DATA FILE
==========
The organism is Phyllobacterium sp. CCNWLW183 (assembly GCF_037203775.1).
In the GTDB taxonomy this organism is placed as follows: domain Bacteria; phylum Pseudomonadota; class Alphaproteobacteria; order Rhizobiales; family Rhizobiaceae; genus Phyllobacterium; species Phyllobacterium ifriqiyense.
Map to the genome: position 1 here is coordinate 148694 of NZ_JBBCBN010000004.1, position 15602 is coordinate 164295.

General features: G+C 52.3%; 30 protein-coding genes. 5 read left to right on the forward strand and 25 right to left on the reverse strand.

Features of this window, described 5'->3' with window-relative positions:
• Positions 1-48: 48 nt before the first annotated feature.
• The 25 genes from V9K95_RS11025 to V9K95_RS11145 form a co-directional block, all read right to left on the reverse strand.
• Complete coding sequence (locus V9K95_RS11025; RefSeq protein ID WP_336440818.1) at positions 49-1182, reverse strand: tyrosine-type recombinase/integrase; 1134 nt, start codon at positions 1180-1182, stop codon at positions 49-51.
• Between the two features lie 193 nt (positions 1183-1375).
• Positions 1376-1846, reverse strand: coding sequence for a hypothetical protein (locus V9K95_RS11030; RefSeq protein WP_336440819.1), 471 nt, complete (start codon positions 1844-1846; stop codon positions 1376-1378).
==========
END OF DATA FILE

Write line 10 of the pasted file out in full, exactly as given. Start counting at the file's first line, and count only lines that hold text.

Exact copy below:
• Positions 1376-1846, reverse strand: coding sequence for a hypothetical protein (locus V9K95_RS11030; RefSeq protein WP_336440819.1), 471 nt, complete (start codon positions 1844-1846; stop codon positions 1376-1378).